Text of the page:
Friday, April 21, 2006

6.5% of CPS freshmen finish college

This article is courtesy from the Chicago Sun-Times. They talk about specifically about a gender gap especially amongst Latino and black males. Check this out...

According to the analysis, titled "From High School to the Future," nearly 80 percent of CPS seniors say they want at least a bachelor's degree, but most graduates don't have the grades to get into even somewhat selective four-year colleges -- much less graduate from one.

This is especially true among boys, and in particular African-American and Latino male graduates, about 50 percent of whom had high school averages of no more than C -- or 2.0 -- compared with 27 percent of all female CPS grads.

"Clearly, high schools are not engaging boys in ways to get them the grades they need,'' said consortium co-director Melissa Roderick, the study's principal investigator.
Here are some other things that makes sense...

"The difference between a D and an F is going to class," Roderick said. "The difference between a D and a C is minimally doing homework. But the difference between a B and a C and a B and an A is really working, doing the studying.
University of Illinois at Chicago senior Mary Olowo said she saw widespread apathy about grades when she attended Chicago's Amundsen High.

"C was a perfectly acceptable grade to most students," said Olowo, a 2001 grad. "A lot of time, even when homework was easy, they wouldn't do it."

Olowo attributed the study's jarring gender gap to boys who struggle with the lure of gangs and the perception that it's "cool'' to cut class.
Finally there are those who contend that money is a reason for the dismal graduation rates..
Mather High School Principal John Butterfield said the study seems to ignore the economic reality that 85 percent of CPS kids come from low-income homes and find it difficult to afford any college, let alone selective four-year schools. "If kids can't afford anything, where do they go?" he asked.

Gage Park Principal Wilfredo Ortiz cited another obstacle: "Last year, my No. 1 and No. 2 students were undocumented, so they couldn't get any financial aid."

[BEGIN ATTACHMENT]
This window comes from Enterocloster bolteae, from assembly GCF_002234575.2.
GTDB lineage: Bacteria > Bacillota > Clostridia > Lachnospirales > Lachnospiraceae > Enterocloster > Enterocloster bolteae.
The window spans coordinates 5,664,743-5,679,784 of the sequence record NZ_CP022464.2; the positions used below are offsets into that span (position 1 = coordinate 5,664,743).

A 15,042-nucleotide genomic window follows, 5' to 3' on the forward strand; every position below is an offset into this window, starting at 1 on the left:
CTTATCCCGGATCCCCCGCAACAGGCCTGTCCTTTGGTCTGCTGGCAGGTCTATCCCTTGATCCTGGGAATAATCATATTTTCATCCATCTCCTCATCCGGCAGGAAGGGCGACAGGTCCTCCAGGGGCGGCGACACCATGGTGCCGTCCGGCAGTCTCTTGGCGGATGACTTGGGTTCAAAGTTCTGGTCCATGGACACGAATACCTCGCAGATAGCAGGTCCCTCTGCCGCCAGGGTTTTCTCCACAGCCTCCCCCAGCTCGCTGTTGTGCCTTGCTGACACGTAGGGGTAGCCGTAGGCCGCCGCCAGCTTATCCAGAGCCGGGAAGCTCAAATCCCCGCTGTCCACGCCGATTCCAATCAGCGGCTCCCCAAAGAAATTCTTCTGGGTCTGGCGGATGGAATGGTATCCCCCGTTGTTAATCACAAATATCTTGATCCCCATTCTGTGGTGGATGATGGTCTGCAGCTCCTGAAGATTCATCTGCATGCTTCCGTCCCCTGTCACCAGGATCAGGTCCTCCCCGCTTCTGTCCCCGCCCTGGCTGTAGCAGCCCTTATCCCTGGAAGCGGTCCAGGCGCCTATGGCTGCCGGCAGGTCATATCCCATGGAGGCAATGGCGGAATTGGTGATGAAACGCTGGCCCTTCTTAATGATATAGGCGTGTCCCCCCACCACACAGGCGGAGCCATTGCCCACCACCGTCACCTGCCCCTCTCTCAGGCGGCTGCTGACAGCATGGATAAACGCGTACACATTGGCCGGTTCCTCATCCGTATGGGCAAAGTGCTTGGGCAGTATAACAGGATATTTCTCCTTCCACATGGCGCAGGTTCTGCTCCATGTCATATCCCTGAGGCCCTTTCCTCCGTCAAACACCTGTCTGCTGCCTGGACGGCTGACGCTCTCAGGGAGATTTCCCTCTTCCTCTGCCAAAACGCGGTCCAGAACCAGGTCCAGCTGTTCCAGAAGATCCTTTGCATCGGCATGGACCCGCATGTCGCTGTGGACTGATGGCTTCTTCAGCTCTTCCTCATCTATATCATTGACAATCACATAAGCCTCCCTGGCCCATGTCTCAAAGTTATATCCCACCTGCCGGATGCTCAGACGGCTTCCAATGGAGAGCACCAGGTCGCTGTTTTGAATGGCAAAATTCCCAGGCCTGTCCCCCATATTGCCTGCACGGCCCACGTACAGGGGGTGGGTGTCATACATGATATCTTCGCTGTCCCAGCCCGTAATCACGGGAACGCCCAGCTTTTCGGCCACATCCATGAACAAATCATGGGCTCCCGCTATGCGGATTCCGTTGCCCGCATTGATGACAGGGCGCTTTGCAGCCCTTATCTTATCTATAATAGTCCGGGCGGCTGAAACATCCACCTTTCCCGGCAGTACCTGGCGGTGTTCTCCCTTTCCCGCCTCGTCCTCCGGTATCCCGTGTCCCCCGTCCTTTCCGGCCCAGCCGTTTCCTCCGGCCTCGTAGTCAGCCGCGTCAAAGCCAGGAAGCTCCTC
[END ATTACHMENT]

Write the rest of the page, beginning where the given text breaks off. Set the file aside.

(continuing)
At Northeastern, finances affect graduation timelines, said Provost Lawrence Frank. Many kids study part time while working to earn money for school. Others stop for a while to work and start up again. Yet others run into financial problems at other colleges and wind up transferring in to Northeastern.
What should be done to help increase the college graduation rates of CPS students? How do we get these young men in the mode to come to class and study and earn the marks? I may have a few ideas but I'll leave that for another post.

1 comment:

Julie said...

Interesting that you quoted Butterfield. Next time you talk to him, why don't you ask him about the little program they have that allows you to "buy" a ticket for a sports event for $1, then are excused from all classes that you should be attending to go to the event. Amazingly, you don't even HAVE to go to the event. No one checks, but you get a pass anyway - regardless of how poorly you are doing in school.

Then ask him how it's possible for an African-American boy to cut 135 classes, miss 35 days of school and still pass their finals. The boy missed all these classes because he said "I love to learn, but they aren't teaching me anything. They're wasting my time"

The boy now has a 3.2 average at Columbia college after getting his GED without attending one GED class. He took the pretest and they said there was nothing they could teach him, just take the GED. You'll pass.

You might also ask him why a student who is a member of their basketball team was not expelled for cold-cocking a kid in the hallway - with teachers as witnesses. Not only was he not expelled or suspended, but they tried to blame the kid who was punched - the basketball player was 19, the kid 16.

There's a real problem with CPS, but the people who run it don't have a clue what it is.

You want to engage kids? Challenge them.

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